Oda enters Olympic year with strong programs
Biggest challenge could be reining it all in
|Nobunari Oda with training mate Miki Ando at Stars, Stripes and Skates. (Lynn Rutherford)|
By Lynn Rutherford, special to icenetwork.com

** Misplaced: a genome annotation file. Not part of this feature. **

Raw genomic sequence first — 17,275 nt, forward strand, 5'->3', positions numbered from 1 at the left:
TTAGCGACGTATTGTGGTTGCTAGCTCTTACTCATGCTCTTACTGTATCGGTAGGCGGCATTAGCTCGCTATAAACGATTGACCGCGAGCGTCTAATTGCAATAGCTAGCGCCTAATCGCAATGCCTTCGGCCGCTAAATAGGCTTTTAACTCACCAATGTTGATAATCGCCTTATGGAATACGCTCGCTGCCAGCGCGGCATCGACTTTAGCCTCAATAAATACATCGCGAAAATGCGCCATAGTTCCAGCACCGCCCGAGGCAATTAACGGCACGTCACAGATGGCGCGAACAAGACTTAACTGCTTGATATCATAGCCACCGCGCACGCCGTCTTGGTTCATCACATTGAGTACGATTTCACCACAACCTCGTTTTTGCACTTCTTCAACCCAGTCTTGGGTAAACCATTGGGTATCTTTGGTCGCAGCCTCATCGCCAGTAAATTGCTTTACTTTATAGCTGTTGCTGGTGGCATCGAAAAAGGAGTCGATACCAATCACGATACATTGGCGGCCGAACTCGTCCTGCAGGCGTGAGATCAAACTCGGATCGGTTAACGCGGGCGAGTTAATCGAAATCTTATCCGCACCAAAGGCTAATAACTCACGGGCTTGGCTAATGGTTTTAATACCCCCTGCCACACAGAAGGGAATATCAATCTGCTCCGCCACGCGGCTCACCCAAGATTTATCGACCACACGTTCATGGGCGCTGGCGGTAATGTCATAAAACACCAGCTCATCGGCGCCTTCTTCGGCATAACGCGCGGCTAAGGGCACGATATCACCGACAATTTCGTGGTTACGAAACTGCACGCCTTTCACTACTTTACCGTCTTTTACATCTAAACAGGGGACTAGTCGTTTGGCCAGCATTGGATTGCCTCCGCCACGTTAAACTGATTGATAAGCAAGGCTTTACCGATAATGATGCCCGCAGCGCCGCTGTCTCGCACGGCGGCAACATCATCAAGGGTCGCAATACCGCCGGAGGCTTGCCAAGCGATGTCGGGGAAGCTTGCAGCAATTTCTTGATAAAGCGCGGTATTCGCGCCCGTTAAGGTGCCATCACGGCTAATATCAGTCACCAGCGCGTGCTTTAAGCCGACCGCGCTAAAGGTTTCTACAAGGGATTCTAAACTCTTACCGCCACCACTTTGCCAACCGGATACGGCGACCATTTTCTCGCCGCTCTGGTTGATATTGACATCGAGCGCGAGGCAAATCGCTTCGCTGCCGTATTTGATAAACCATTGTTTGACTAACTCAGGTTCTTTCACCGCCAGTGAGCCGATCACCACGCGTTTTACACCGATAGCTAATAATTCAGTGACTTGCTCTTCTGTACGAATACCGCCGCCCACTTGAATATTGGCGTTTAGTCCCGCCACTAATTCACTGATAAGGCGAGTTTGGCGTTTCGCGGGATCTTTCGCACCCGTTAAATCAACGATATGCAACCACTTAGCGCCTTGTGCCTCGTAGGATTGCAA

(10/05/2009) - Nobunari Oda thinks he's got this whole competitive thing nailed down, except for maybe one detail. Consistent triple Axel? Check. Solid spins? Got 'em. Quad? It's coming along. "The most important thing for me is just calming down," the 22-year-old from Osaka said. "I am always so excited and always doing too much. That's why I crashed into the boards last season." Overdoing it cost Oda big time at the 2009 World Championships in Los Angeles this March, where he skated two otherwise fine programs. In the short, too much speed on his triple Lutz-triple toe combination sent him flying into the barrier. In the free, he improvised an extra combination and gained no points for the illegal jumping pass. "When I get too excited, I can't control myself," he admitted. Of course, sometimes excitement works. Both Oda and his training mate, 2007 world champion Miki Ando, wowed the crowd at Stars, Stripes and Skates in Danbury, Conn., on Sept. 26 with knockout exhibitions of their new free skates. Performing to a medley of Charlie Chaplin tunes, Oda reeled off eight triples, including two triple Axels, one in combination with a triple toe. All of this on a small surface in show lighting. "I choose this music because I think the character really suits him," Oda's coach, Nikolai Morozov, said. "I like it. I did see the [Robert Downey, Jr.] movie Chaplin, but I already knew Chaplin, because he is a very famous person. "Nobu's training is going good, not bad at all. It will be [an] interesting Olympic Games. I think he is in one of the best positions because he's really not going in at the very top, when people can get very nervous. You can see how great he skated here [in Danbury]." The diminutive Oda isn't the first skater to channel The Little Tramp. Ryan Bradley and Todd Eldredge, among others, have performed competitive free skates to Chaplin medleys. Chaplin himself did a few pirouettes in his 1916 film The Rink. But he was most inspired by Elena Berezhnaya and Anton Sikharulidze's "Chaplin" program. "I watched them at the Grand Prix Final in Tokyo in 2001," Oda said while sitting backstage with pals at Stars, Stripes and Skates. "I was 13 or 14, and it was so exciting. " "We also watched the DVD of Chaplin together, remember?" nudged Ando. "Right," Oda said. "I watched it to learn more about the character. The program is a lot of fun; I am playing Chaplin, with no mustache, or hat, or [walking] stick, but a tie and suit." The skater's other competitive program couldn't be more different than his lighthearted free skate. "This season I got two new programs, and my short is "Totentanz" [or "Dance of Death," by Franz Liszt]. It's the music Irina Slutskaya skated to it at the last Olympics. I think it's good to have two things that are so different." Oda, who won the junior world title in 2005, splits his training between the U.S. and the Kansai University rink in Osaka, Japan. In Hackensack, N.J., he shares the ice with Ando; Daisuke Murakami, who placed fifth at Japanese nationals; Javier Fernández of Spain; and other Morozov students, as well as top U.S. junior Angela Maxwell and Georgia's Elene Gedevanishvili. Back home, he trains with his mother, Noriko. This Olympic season he is taking time off from classes at Kansai University, where he studies languages. He plans to resume school after the Games. "I was working with Nikolai the whole of July. I went back to Japan the whole of August and came back in September. Training has been very good," he said. "If I make the Olympics, it is going to be my first time, and Olympics are the greatest thing for an athlete. I just want to make sure that I go." If he wins a ticket to Vancouver, which seems likely, Oda wants a quadruple toe loop in his pocket when he gets there. "I did quad at worlds, but I have to make [it] more consistent," he said. "In Japan I did so much off-ice training and I got so much energy. I feel stronger. Sometimes I lost energy last season; I did a good quad or triple Axel and then I do level two spins. It's very important to get each level on spins." Unlike his countrywoman Ando, who prefers training in the relative anonymity of the U.S., Oda says he's more comfortable at his home rink. "In Japan, I focus on working off ice more than skating. In U.S., I focus on skating with Nikolai and more choreography and jumps," he explained. "In the U.S., I always think about skating too much. I get crazy sometimes and can't sleep. For me, Japan is more relaxed. My home and everything is there. But I have to focus on my skating, so that's why I'm in the U.S." If he skates well in Vancouver, Oda may erase some bitter memories. During the 2005-06 season, Oda and his biggest Japanese rival, Daisuke Takahashi, had similar finishes at Grand Prix events and split their head-to-head meetings, so the single Japanese Olympic berth was very much on the line at Japanese nationals. Oda appeared to have won and was presented with the gold medal, only to have a scoring error reveal Takahashi as the true victor. Although Takahashi won the coveted trip to Turin, where he placed eighth, the Japanese Skating Federation sent Oda to worlds. He performed two solid programs and barely missed the podium, finishing fourth. Oda placed seventh at worlds in 2007 and 2009. (He sat out 2008 after serving a five-month suspension from the Japanese Skating Federation for being ticketed for driving a moped while under the influence of alcohol). Last season, with Takahashi injured, Oda won his first national title. Another fine Japanese skater, 2008 Skate America champion Takahiko Kozuka, notched a sixth-place finish at worlds, so three Japanese men will compete in Vancouver. Plus, with Takahashi back in the fray, Japanese nationals promises to be even more competitive. "I am glad [Takahashi] will skate this season," Oda said. "I think its very good for me, actually, so we can get better [by competing with] each other. It's a great thing to compete at the national level [against] so many good skaters. "Plus, Stéphane Lambiel and Evgeni Plushenko are coming back also. I think it's very good for me to just focus on myself. That's all I have to do. And just stay calm and in control."